Listen diligently (שמעו) to Me, and eat what is good, and delight yourself in abundance. Incline your ear and come to Me. Listen, so that your soul may live. (Isaiah 55.2b-3a)

This sounds remarkably similar to Moshe’s exhortation to “listen (תשמעו) to themitzvot of Adonai your God.” As a three-strand cord is not easily broken (Kohelet/Ecclesiastes 4.12), one should take note of the three strands here, in the Torah, the Prophets, and the Besorah. We are encouraged to listen and to obey the mitzvot and in doing so receive the indwelling presence of theRuach. The LORD desires to bless and to comfort His people, both Israel and the followers of Yeshua. But that blessing is not automatic – it comes when we chose to “listen” and to “obey” His words to us.

The special Haftarah for Rosh Chodesh (Isaiah 66.1-24 with the repetition of 66.23) connects not only to this third week of consolation but also to the section of the Torah portion discussed above. First,

Thus says Adonai:

Heaven is My throne, and the earth is My footstool. Where then is the House you would build for Me? Where is the place of My rest? For My hand has made all these things, so all these things came to be. – Isaiah 66.1-2a

Here the LORD reiterates that it is He alone that “has made all these things” so why would He share His glory with any secondhand fashioned object or thought. Then continuing in the consolation vein, the passage is replete with exhortations of comfort and joy, of redemption and restitution. “As one whom his mother comforts, so I will comfort you, so you will be comforted in Jerusalem” (Isaiah 66.13) paints such a heartwarming portrait of the care and concern of the LORD for errant Israel, who while was disciplined for her transgressions, remained loved, cherished, and cared for by her compassionate parent. Throughout the Scriptures, we see that though Israel habitually falls short of the standards set in the revelation of the LORD, as a loving parent, He continues to comfort and hold out the opportunity for redemption and restoration. In the Apostolic Writings, Rav Shaul, (Paul) encourages the believers in Corinth, as well as us today, “Now these things happened to them as an example, and it was written down as a warning to us—on whom the ends of the ages have come” (1 Corinthians 10.11). If Israel’s discipline serves as an example, how much more does the promise of their comfort and redemption exemplify the LORD’s character (cf. Exodus 24.6b-7).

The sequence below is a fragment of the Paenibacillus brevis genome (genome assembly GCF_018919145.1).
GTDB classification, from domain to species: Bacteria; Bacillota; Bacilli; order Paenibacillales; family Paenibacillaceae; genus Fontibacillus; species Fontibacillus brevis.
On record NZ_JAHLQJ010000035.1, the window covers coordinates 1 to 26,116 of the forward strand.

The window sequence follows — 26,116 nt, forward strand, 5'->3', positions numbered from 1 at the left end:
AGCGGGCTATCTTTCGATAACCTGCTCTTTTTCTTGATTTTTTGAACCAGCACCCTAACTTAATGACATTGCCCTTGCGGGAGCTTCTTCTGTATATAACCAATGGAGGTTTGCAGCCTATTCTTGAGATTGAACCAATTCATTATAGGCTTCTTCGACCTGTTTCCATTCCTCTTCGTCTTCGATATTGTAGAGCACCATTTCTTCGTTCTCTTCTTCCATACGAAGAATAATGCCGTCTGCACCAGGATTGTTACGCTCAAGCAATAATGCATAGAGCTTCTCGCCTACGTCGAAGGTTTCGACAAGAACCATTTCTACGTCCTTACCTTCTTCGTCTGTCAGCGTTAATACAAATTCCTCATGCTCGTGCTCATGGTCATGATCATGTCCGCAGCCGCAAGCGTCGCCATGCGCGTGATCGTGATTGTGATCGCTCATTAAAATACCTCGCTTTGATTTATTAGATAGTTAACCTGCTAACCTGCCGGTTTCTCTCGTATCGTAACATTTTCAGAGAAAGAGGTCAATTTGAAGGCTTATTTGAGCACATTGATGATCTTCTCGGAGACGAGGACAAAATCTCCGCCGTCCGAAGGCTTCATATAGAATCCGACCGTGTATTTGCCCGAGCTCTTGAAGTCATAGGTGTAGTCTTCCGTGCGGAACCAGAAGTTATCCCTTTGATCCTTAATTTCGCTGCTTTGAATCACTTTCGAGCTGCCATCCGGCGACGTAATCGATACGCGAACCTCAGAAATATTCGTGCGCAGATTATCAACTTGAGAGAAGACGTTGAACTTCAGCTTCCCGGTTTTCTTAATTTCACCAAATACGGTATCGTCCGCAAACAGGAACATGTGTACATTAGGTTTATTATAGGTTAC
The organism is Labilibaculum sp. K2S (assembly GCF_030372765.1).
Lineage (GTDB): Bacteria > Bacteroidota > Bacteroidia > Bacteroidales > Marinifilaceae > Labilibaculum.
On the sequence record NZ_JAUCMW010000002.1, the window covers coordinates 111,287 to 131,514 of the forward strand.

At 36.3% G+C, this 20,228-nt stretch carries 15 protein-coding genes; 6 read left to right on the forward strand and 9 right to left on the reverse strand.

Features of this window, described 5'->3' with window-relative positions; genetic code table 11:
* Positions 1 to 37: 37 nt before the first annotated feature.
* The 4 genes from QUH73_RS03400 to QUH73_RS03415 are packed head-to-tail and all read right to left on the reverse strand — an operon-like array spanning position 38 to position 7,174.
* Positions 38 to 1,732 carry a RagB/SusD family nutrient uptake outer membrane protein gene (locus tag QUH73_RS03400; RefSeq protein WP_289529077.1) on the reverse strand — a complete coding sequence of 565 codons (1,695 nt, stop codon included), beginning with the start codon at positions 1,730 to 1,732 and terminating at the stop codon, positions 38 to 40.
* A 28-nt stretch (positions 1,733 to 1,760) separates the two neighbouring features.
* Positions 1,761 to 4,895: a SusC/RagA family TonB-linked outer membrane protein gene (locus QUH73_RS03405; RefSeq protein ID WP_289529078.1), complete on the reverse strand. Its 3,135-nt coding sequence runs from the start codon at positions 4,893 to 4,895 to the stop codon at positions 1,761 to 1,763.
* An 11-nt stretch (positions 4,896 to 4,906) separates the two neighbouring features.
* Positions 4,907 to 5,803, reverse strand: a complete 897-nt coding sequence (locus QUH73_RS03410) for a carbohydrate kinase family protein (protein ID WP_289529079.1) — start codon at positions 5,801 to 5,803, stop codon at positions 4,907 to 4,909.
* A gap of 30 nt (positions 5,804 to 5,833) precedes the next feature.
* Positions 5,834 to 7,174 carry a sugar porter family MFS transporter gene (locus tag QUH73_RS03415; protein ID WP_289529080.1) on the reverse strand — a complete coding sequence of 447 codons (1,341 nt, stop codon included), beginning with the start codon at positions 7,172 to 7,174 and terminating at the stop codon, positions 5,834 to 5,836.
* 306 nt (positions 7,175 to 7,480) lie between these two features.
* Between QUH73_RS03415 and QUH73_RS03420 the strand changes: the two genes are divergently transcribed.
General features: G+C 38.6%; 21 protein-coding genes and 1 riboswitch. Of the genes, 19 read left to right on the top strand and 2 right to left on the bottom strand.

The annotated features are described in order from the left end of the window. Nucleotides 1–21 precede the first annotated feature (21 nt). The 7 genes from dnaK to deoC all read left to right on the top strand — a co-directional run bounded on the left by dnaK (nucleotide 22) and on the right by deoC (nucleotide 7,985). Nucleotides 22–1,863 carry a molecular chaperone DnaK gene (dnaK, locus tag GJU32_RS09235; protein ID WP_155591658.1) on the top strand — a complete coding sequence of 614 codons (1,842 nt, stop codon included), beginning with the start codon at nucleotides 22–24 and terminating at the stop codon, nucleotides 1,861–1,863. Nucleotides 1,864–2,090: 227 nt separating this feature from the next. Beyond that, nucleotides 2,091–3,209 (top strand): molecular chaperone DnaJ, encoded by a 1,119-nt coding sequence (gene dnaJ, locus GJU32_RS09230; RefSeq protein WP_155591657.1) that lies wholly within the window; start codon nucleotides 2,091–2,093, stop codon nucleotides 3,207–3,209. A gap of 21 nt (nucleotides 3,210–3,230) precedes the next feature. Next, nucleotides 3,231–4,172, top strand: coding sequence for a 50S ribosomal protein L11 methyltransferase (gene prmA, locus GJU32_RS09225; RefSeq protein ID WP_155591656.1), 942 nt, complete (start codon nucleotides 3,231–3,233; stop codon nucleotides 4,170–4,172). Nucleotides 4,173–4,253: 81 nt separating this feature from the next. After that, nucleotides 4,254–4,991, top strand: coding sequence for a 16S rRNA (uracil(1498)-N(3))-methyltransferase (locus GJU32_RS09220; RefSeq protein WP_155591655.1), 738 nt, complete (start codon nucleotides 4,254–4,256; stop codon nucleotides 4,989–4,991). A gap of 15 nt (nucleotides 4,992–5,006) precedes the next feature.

[i] Unless otherwise noted, all Scriptures are from the Tree of Life (TLV) Translation of the Bible.
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Michael Hillel with his wife Vered and their three children, made aliyah from the US in late 80s, and in biblical fashion has, for the last 27 years, done whatever his hands have found to do. In 2013 Michael began working on a MA degree in Messianic Jewish Theology. Using the tools learned from his studies, he has been writing teaching and devotional materials from both the Tanakh and Apostolic Writings. Since Messianic Judaism shares a communal context with both Judaism and Christianity, he incorporates material from both traditionally Jewish and Christian perspectives.